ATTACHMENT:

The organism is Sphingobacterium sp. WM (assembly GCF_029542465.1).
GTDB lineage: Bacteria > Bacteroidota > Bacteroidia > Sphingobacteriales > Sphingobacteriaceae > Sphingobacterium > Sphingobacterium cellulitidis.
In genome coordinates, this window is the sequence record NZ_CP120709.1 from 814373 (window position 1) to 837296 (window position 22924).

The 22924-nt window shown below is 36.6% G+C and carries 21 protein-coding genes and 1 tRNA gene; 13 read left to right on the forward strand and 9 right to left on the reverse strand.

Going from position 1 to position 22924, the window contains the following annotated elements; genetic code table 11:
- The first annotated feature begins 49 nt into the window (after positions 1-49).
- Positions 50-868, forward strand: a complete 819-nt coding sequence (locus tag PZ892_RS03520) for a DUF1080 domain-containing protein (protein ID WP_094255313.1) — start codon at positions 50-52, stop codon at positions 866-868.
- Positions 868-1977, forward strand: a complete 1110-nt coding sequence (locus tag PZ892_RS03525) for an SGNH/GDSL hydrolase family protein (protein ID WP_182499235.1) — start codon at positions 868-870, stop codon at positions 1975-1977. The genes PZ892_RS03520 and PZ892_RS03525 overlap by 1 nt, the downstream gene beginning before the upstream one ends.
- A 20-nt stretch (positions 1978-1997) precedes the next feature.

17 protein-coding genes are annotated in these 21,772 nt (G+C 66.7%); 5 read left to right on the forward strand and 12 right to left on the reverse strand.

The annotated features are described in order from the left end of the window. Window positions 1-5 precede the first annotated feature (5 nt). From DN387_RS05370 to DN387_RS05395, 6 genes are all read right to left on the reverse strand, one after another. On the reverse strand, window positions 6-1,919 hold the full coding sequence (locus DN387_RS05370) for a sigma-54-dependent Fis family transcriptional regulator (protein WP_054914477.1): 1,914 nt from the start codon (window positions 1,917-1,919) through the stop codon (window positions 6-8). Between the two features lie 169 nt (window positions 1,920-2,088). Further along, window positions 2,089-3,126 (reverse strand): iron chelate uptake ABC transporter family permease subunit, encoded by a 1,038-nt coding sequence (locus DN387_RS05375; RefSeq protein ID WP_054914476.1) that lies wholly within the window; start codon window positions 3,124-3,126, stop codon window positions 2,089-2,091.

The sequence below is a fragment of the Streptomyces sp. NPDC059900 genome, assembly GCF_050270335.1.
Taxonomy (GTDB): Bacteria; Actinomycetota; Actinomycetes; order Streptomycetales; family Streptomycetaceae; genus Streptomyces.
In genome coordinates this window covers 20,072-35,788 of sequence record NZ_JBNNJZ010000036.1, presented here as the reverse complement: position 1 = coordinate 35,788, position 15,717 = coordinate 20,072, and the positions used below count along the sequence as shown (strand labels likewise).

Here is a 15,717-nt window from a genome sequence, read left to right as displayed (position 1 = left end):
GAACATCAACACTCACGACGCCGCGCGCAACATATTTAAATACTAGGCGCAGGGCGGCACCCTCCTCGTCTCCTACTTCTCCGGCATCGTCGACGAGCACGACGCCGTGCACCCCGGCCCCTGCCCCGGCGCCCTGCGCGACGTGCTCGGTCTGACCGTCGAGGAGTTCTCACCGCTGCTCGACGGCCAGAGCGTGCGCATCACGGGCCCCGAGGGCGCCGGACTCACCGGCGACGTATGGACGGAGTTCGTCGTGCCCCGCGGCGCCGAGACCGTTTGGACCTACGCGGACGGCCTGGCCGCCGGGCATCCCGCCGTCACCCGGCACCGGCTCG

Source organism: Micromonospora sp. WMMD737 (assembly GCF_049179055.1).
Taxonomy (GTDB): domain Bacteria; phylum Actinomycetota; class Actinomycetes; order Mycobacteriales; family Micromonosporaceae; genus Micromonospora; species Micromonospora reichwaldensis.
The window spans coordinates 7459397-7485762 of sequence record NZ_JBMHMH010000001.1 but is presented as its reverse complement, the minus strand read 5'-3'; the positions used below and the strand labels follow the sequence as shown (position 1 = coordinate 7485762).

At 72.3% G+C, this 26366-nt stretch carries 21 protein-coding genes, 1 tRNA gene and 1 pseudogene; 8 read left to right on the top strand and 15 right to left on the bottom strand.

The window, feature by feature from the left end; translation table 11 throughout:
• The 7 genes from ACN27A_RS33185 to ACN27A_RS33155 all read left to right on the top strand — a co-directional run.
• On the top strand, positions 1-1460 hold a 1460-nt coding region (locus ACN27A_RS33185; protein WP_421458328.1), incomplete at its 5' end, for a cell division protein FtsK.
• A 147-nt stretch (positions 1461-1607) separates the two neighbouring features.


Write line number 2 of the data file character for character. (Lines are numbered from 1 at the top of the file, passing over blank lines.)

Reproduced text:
GTDB lineage: Bacteria > Bacteroidota > Bacteroidia > Sphingobacteriales > Sphingobacteriaceae > Sphingobacterium > Sphingobacterium cellulitidis.